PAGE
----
In recent years, more and more studies have found that SSRIs (commonly called “antidepressants”) are only slightly better than placebo and that even this effect may be clinically insignificant. However, some proponents of the drugs argue that the scale most commonly used for measuring antidepressant effects, the Hamilton Depression Rating Scale (HDRS), is flawed and may not detect the real impact. Another scale, the Montgomery-Asberg Depression Rating Scale (MADRS), may more accurately identify improvements.
The current researchers, led by Michael P. Hengartner at the Zurich University of Applied Sciences, wanted to test this hypothesis. They compared the clinical trials using the HDRS to the clinical trials using the MADRS. But the experiments using the MADRS did not find a more substantial effect at all.
“Overall there was no difference between the HDRS-17 and the MADRS… Moreover, the drug-placebo differences in raw scores suggest that treatment effects are indeed marginally small and with questionable importance for the average patient.”
The researchers used the clinical trials dataset that was used by Andrea Cipriani and other researchers in their extensive analysis of depression trials from last year. Consistent with previous research, Cipriani’s study found that antidepressant drugs were barely better than placebo, a difference that is unlikely to be clinically significant.
Hengartner and his research team compared the 109 trials that used the HDRS-17 to the 28 trials that used the MADRS. They found that there was no difference between the outcomes. Antidepressants were 2.07 points better than placebo on the HDRS, and 2.99 points better than placebo on the MADRS. Neither of those scores approaches the threshold for noticeable clinical improvement, which is 7 points on the HDRS and 8 points on the MADRS, according to the researchers.
So why compare the two measures? It comes back to a recent, strongly worded letter to the editor of Acta Neuropsychiatrica, written by Danish researcher Søren Dinesen Østergaard. Upset by recent findings that antidepressant effects are not clinically significant beyond the placebo effect, Østergaard wrote: “Do not blame the SSRIs, blame the Hamilton Depression Rating Scale.”
According to Østergaard, the HDRS is so flawed as to provide no relevant information about antidepressant effectiveness (Østergaard also offhandedly writes that the MADRS and the Beck Depression Inventory are just as flawed, although the letter does not provide any detail about why this would be so).
Østergaard concludes that researchers, as well as the FDA and other governing bodies, should only accept data using the HDRS-6, a shorter version of the scale that cherry-picks only the questions on the HDRS that seem to find antidepressants to be effective consistently.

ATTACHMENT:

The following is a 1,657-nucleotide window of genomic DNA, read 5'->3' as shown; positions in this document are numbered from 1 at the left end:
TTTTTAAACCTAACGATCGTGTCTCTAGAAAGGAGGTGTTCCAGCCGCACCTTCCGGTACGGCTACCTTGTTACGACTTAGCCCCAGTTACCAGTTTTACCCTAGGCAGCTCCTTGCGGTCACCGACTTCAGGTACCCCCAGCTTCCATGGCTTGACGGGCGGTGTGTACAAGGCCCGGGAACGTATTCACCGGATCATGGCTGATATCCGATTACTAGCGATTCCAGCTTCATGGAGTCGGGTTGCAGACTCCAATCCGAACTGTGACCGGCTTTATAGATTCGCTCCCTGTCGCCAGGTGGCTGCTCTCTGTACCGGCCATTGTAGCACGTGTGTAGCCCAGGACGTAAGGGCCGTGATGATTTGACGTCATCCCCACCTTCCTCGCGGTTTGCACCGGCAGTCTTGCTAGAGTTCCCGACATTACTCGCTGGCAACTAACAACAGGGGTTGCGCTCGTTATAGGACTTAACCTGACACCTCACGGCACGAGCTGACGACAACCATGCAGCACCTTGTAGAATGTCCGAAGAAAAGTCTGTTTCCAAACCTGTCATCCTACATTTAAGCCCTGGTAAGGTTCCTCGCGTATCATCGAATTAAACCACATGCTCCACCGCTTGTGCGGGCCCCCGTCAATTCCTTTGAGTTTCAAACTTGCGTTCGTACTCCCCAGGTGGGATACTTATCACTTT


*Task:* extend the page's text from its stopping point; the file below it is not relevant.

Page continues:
However, as there are very few studies using that measure, Østergaard is arguing that we should disregard the bulk of the existing research on whether antidepressants are effective or not. Østergaard suggests that after we throw out all these other measures—and with them, the vast majority of research on antidepressants—we will find that antidepressants are far more effective than previous research indicates.
Nonetheless, other researchers suggest that the MADRS is not flawed in the same way as the HDRS. Instead, the MADRS may be the best option for measuring improvement in depression symptoms.
The HDRS has been criticized for poor validity, having wide-ranging questions that may be linked to anxiety and not depression, and accidentally measuring the harmful physical effects of antidepressants.
But the MADRS has none of these issues. It measures only the experiences considered core symptoms of depression and is considered to have generally good validity. Researchers have favorably compared it to the HDRS-6, despite Østergaard’s statement to the contrary. For these reasons, it’s considered the “gold standard” rating scale for depression.
Hengartner’s finding that the MADRS and HDRS-17 result in similar efficacy rates—and a lack of clinically significant improvement—suggests that it’s not a rating scale problem. Perhaps this issue is drug effectiveness and not the rating scales.
Hengartner, M. P., Jakobsen, J. C., Sørensen, A., & Plöderl, M. (2019, November 12). Efficacy of new-generation antidepressants assessed with the Montgomery-Asberg Depression Rating Scale, the gold standard clinician rating scale: A meta-analysis of randomized placebo-controlled trials. DOI: 10.31219/osf.io/3tuzy (Link)